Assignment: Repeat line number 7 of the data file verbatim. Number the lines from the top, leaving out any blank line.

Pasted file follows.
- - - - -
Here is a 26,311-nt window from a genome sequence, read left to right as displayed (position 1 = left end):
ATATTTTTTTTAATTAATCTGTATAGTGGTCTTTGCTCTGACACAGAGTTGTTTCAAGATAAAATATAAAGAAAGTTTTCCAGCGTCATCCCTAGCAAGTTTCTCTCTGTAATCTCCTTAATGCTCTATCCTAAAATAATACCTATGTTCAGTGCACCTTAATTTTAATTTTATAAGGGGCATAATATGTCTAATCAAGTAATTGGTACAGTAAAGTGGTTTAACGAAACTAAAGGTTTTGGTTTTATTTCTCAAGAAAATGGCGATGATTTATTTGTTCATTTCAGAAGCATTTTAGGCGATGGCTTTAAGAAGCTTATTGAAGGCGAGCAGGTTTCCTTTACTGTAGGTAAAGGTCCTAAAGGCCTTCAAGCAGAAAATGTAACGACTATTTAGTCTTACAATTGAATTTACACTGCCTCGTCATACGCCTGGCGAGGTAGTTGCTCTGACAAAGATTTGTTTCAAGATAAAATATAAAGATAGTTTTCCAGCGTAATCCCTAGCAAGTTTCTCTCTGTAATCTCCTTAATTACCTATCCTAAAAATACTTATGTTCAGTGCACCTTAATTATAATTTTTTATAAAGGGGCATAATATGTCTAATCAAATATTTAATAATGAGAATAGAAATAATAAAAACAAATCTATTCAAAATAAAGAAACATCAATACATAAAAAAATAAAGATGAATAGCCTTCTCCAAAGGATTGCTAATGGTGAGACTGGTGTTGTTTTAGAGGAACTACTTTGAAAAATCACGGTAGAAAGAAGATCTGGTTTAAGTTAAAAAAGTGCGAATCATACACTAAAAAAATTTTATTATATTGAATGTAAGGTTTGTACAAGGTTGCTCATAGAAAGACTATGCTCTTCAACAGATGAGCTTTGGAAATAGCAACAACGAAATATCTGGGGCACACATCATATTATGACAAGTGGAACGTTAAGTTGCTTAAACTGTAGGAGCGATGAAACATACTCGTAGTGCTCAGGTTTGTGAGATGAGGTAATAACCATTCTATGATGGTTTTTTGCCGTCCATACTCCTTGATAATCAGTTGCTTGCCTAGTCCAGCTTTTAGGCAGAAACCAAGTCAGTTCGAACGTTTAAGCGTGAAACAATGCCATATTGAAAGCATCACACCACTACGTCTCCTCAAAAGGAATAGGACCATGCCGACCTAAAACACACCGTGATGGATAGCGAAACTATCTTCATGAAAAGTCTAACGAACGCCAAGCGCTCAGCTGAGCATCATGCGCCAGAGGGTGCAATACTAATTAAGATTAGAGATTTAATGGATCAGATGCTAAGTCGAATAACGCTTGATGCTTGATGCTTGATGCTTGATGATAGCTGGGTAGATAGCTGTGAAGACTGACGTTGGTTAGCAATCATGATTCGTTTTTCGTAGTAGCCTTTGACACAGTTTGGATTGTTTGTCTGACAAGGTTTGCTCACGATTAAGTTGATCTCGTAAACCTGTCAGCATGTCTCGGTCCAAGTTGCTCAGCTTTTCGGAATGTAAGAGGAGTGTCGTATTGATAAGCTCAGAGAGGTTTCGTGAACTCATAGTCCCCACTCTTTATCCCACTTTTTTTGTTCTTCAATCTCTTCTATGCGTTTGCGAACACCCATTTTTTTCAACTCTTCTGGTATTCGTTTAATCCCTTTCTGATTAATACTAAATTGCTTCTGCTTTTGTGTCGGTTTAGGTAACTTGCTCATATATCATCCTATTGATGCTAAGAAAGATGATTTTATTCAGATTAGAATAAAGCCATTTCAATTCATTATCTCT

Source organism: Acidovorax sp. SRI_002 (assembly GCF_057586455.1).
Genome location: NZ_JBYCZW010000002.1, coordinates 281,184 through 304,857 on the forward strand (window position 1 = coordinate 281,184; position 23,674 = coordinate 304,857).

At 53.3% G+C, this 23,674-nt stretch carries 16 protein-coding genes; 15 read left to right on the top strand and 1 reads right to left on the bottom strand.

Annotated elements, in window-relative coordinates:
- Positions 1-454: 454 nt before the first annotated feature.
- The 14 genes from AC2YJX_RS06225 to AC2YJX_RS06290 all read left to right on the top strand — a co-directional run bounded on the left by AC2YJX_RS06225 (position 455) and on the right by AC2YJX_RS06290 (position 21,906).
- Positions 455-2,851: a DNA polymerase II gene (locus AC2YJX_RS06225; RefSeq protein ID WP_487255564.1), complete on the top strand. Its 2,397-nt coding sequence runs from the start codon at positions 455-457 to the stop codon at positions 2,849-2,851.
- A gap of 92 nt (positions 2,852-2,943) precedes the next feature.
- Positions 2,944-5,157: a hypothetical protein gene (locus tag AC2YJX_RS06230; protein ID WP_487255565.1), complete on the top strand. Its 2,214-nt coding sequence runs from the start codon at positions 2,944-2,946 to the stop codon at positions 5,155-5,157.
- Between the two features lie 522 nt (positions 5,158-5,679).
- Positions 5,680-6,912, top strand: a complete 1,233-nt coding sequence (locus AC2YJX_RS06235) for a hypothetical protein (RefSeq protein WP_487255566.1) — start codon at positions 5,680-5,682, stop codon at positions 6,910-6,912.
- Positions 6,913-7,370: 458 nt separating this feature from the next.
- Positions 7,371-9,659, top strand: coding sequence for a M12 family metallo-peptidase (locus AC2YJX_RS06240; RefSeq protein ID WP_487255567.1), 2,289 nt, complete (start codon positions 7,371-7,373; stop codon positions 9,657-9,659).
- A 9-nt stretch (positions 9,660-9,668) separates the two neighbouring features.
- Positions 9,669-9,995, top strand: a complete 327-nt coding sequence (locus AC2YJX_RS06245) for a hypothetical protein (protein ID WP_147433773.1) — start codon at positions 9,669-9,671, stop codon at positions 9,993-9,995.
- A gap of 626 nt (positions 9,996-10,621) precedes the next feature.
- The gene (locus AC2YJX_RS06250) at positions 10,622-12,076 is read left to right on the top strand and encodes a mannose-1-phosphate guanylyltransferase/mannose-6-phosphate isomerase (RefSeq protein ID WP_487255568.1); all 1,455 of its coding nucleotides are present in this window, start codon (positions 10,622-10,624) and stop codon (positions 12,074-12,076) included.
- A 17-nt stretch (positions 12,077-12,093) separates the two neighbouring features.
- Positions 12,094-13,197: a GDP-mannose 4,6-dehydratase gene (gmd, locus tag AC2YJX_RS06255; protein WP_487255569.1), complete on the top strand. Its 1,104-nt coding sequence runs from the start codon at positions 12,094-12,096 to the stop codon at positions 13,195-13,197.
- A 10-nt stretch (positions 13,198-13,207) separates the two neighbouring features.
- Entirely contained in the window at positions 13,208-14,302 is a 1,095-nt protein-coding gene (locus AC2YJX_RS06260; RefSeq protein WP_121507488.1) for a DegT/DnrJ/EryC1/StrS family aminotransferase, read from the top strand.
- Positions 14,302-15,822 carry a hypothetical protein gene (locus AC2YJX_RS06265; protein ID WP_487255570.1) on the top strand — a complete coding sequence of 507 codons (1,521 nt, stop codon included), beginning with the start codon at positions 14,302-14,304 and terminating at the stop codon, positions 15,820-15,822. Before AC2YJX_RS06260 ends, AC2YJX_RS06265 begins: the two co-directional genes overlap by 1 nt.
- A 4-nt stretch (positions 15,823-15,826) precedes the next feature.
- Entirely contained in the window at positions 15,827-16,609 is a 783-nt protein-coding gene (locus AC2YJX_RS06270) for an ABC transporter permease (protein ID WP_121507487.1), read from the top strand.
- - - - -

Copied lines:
- Positions 1-454: 454 nt before the first annotated feature.